Myrtle-Wyckoff

Since March, I have spent more time in New York than ever before: forty-five nights, in four bedrooms, in three neighborhoods. Brooklyn, to be precise, waking up on weekdays to ride the train into Greenwich Village. Ideologically resisting the idea of commuting even while overflowing with wonder, breathing in history, my fingers on the pulse of what often feels like America itself.

In August, I lived in Crown Heights for a week. One night, returning late, I waited for the platform to empty so that I could leisurely admire each painting by Hugo Consuegra, whose work lines the Utica Ave station. The drawings are surreal—dinosaurs walking under a concerned-looking crescent moon; a UFO abducting two figures in a forest clearing; a full-lipped sun smiling at a scarecrow. The station has separate platforms for inbound and outbound trains; the inbound platform is sun-themed while the outbound is moon-themed, the paintings part of an installation that Consuegra named Good Morning and Good Night.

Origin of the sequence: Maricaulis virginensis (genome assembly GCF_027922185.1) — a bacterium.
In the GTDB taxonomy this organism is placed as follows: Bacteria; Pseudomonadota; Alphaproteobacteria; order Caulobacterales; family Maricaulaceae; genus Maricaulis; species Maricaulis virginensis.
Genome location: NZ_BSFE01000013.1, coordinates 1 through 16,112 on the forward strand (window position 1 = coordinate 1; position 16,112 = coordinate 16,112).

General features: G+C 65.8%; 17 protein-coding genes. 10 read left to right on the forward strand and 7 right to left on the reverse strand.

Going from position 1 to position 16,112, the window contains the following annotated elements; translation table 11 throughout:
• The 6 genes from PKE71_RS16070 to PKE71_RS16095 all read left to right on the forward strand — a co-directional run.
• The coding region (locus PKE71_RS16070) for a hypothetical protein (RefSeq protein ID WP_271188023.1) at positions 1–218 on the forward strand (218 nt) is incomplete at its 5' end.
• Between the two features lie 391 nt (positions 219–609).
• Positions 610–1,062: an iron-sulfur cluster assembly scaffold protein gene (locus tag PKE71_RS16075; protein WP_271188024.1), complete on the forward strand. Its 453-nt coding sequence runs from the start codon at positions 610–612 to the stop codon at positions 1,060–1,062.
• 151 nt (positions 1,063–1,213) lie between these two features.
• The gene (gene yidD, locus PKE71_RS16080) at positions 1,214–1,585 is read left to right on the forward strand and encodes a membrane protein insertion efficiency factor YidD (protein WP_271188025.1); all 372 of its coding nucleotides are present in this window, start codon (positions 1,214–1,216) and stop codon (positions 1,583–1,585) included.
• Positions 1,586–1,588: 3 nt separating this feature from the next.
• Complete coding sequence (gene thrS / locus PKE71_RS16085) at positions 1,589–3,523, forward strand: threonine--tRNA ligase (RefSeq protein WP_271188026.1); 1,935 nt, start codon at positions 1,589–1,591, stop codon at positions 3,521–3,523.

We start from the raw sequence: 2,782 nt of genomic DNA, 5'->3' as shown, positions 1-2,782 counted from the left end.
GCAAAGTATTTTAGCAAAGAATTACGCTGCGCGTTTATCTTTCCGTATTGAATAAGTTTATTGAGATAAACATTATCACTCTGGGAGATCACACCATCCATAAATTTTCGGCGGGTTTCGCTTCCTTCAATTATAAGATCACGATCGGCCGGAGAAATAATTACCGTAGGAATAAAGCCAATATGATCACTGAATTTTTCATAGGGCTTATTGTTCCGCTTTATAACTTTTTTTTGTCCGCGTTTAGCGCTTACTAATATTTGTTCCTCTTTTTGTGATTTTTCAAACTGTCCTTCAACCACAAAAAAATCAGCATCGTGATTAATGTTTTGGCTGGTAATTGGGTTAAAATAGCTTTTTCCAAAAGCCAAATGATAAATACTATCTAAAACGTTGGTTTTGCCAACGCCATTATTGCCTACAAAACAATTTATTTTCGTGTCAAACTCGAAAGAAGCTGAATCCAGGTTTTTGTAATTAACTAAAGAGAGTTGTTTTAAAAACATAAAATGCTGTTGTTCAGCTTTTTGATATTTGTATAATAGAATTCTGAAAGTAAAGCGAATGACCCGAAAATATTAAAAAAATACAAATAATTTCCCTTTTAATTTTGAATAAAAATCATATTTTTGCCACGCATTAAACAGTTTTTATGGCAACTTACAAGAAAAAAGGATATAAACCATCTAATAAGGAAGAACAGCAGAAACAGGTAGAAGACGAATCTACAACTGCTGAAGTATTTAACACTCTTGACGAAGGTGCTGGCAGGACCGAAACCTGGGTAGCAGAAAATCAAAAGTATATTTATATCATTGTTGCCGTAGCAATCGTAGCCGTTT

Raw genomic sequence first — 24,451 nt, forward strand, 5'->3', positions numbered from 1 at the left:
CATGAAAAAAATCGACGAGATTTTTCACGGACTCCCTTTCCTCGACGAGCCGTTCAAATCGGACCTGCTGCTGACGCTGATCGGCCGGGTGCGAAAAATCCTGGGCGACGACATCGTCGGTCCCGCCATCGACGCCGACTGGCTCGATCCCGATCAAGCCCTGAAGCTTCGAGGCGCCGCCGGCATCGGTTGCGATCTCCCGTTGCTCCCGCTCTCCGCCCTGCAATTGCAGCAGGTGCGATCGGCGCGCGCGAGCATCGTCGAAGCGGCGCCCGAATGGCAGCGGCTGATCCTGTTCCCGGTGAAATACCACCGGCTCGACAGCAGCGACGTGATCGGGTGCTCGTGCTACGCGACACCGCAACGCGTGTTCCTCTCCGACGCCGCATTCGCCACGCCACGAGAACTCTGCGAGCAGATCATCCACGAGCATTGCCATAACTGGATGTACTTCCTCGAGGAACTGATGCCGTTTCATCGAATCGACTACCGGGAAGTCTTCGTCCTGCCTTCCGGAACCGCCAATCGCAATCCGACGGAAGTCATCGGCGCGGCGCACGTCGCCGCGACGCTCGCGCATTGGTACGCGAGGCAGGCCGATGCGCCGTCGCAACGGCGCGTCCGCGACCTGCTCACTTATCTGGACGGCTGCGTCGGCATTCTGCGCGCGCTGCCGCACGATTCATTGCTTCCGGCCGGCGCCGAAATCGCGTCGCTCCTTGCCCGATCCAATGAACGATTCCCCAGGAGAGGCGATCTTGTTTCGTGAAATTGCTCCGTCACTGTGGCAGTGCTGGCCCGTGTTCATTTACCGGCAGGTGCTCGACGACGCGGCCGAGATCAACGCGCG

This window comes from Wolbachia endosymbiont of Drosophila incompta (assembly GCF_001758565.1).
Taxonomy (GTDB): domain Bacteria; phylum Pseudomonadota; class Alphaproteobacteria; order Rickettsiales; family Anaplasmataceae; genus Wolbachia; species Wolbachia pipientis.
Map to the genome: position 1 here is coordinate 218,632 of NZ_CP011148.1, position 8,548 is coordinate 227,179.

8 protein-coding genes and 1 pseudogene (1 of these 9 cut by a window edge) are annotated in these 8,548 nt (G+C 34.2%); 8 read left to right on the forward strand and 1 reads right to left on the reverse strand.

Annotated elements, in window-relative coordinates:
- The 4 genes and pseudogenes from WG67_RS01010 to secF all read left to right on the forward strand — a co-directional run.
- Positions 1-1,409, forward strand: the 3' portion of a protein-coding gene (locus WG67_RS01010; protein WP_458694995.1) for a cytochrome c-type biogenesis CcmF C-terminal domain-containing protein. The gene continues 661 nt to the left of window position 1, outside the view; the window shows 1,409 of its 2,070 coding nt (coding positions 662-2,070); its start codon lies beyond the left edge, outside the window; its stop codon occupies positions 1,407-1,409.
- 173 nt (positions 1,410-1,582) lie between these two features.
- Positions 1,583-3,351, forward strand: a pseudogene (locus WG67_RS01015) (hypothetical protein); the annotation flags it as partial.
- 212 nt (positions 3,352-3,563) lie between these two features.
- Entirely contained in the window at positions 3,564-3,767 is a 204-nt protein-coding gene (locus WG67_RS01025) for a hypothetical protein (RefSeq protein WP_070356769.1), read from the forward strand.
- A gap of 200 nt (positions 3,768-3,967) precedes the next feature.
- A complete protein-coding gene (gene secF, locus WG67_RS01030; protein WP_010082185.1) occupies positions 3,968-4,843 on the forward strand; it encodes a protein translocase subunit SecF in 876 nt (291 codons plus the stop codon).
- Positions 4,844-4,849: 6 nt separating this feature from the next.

For most of my time in New York, all but the week in Crown Heights, I’ve slept in Bushwick, walked every morning to the Myrtle-Wyckoff station. Here is the quintessential Brooklyn, a train grinding past overhead while another rumbles the concrete from below. The L and M trains intersect at this station, and while the M is a faster route into Greenwich, its recent maintenance closure has sent me through the turnstiles and down two flights of stairs to the L. At the bottom, lining the opposing platform walls, are the tiled murals familiar to many New York subway stations. It is still a wonder, with each new station I find myself in, to see the unassuming works of art that accompany each.

After my most recent stint in Brooklyn, I recreated the tiled “M” of the Myrtle-Wyckoff station. I’ve been continuing to paint when I travel, and the practice has become a gratifying way to capture memories.

See you again soon, New York.